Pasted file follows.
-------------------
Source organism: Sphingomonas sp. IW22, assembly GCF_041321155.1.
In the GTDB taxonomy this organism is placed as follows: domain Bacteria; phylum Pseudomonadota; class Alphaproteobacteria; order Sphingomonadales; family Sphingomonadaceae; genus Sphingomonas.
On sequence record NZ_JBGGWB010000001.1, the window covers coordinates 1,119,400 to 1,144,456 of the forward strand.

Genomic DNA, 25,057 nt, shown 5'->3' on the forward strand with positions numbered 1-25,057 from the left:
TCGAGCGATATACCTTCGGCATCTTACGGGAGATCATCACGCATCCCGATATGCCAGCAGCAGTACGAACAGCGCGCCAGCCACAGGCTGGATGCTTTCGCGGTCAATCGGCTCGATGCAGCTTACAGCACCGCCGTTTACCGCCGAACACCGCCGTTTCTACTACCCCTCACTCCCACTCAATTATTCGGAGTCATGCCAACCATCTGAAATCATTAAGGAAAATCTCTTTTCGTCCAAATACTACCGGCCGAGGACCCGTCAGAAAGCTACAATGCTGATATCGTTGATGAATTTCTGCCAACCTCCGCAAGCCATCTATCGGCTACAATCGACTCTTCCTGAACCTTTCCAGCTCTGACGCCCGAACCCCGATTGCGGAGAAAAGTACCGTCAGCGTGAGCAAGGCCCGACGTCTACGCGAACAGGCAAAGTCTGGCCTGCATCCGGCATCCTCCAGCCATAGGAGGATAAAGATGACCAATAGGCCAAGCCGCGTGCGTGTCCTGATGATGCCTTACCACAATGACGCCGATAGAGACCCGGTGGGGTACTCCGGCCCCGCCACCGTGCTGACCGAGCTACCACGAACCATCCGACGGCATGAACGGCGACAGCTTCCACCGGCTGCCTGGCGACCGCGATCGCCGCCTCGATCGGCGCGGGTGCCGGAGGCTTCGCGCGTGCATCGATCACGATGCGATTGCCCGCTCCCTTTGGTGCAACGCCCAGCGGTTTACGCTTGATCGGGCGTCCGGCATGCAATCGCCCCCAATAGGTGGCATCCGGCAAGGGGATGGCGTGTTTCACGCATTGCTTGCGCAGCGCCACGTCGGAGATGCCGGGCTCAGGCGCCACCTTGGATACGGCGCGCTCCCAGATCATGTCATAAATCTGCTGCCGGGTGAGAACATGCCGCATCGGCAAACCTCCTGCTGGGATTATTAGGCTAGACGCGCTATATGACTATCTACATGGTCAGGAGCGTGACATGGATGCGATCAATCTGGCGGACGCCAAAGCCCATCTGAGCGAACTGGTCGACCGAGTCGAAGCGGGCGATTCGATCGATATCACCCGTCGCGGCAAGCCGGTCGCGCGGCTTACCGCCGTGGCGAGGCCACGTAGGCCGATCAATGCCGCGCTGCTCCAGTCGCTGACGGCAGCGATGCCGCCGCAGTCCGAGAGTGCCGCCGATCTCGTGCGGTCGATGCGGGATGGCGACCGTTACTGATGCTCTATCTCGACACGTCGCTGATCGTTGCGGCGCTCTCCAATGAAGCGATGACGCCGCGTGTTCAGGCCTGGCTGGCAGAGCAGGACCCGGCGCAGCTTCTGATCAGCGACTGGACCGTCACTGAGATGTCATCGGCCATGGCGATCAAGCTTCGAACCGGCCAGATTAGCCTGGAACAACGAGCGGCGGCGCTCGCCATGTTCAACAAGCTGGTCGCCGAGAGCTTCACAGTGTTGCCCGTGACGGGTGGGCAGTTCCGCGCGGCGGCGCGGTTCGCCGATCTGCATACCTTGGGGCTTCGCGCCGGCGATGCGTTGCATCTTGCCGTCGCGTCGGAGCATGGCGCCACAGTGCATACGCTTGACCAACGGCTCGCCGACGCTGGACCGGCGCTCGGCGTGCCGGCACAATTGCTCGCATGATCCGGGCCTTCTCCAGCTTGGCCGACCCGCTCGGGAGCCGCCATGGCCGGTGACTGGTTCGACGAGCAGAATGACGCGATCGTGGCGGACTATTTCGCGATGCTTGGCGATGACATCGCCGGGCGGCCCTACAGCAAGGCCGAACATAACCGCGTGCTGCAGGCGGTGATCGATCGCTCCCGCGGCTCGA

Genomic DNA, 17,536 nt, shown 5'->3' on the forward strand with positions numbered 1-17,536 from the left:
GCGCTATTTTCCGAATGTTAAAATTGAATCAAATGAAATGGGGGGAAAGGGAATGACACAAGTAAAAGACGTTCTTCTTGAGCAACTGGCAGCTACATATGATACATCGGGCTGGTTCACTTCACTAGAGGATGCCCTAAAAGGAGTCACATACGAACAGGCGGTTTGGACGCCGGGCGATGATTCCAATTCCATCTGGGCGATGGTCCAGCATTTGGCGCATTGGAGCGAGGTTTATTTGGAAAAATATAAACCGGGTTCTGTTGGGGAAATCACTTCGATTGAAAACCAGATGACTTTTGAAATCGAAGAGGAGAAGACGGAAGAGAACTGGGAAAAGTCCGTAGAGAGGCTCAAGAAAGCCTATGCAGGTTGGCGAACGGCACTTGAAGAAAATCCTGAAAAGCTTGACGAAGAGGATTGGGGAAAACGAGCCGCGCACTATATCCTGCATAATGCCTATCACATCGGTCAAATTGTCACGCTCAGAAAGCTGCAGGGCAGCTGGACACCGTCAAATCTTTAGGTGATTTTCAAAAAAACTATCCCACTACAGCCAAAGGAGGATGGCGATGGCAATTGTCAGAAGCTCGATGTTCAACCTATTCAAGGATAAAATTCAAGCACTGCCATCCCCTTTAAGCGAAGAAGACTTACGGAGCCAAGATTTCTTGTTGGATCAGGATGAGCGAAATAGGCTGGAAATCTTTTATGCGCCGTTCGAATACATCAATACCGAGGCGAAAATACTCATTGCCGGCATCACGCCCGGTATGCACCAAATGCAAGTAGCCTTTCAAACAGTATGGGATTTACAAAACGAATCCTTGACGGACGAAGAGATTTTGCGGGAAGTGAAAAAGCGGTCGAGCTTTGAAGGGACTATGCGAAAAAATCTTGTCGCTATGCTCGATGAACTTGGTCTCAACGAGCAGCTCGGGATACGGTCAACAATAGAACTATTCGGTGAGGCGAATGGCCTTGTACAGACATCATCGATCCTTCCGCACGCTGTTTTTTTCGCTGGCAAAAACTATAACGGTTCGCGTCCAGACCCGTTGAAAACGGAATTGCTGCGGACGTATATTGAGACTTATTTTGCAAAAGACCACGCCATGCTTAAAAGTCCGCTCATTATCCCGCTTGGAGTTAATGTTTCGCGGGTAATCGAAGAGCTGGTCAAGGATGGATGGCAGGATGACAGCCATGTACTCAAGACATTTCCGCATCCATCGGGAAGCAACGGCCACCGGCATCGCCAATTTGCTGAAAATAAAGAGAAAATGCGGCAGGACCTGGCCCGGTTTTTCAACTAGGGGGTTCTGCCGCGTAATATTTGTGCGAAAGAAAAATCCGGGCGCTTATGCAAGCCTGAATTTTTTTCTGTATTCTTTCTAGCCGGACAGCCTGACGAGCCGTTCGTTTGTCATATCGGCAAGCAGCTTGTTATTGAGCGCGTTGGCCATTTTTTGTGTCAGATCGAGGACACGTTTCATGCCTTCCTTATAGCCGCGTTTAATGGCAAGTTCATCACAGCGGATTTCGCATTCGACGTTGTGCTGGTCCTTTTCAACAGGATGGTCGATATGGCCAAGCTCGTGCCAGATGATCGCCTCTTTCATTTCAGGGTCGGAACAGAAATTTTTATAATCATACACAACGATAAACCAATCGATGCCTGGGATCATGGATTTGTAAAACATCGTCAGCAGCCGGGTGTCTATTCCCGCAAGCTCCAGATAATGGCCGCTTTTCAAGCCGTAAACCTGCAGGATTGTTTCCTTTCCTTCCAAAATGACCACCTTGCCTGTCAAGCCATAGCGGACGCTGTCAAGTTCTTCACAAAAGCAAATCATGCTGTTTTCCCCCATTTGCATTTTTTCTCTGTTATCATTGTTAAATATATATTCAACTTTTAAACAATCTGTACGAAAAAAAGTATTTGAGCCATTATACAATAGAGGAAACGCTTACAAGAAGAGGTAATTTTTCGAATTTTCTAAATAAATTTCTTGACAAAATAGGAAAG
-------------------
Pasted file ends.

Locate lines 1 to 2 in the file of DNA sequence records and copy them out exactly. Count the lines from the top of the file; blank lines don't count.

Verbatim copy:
Source organism: Sphingomonas sp. IW22, assembly GCF_041321155.1.
In the GTDB taxonomy this organism is placed as follows: domain Bacteria; phylum Pseudomonadota; class Alphaproteobacteria; order Sphingomonadales; family Sphingomonadaceae; genus Sphingomonas.